Simpatico Movie Review
By being as straightforward as, well, a horse race. It's just a big loop from start to finish. No real surprises along the way, just jockeying for position. Simpatico finishes right where it started, with a time of 106 minutes.
Based on the play by Sam Shepard, Nolte, Bridges, and Stone play a trio of friends, long since torn apart by a scam gone awry in their youth. As we quickly learn, Bridges (now a famous horse breeder and racer) is now being blackmailed by his old pal Nolte (now a bum in California).
The plot thickens. Nolte phones out of the blue: Something is amiss. Bridges quickly flies to California, but things don't go as planned.
The problem with Simpatico is that no one expects things to go as planned. That Nolte is going to double-cross Bridges is a given. Exactly why is a mystery, and that's one that, sadly, never gets explained. In fact, that can be said for the entire film. Example: Why Bridges decides to send Nolte's girlfriend to Kentucky to work a deal for him is inexplicable and bizarre.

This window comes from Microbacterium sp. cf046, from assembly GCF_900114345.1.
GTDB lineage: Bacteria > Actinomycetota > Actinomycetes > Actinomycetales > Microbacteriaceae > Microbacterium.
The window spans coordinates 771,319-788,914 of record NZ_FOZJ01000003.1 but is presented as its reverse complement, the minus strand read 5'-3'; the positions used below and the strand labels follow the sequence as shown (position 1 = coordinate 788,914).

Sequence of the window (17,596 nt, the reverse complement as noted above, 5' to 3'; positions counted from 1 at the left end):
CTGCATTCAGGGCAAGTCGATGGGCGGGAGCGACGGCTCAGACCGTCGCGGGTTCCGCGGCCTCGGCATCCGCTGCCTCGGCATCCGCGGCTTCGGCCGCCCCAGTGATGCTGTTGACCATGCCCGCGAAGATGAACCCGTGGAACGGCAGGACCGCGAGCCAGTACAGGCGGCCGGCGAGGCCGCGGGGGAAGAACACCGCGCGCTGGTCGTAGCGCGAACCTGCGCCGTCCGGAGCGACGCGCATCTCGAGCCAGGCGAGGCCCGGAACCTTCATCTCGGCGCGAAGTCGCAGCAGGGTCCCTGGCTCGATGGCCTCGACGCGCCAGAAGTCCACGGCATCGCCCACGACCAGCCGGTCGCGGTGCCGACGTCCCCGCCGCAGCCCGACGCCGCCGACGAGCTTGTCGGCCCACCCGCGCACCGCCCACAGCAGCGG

Ditto the behavior of all the characters. Simpatico merits barely a "Hmmm" on the surprise-o-meter. Instead of crafting deft plot twists, the film relies on random behavior and a confusing structure designed to dole the story out in tiny bits over the entire running time.
Why? If they told it like it really was, you'd realize there wasn't much of a movie here. Simpatico is a very pretty film, and its stars do as much as possible with their roles. It's just that the roles don't do much for them.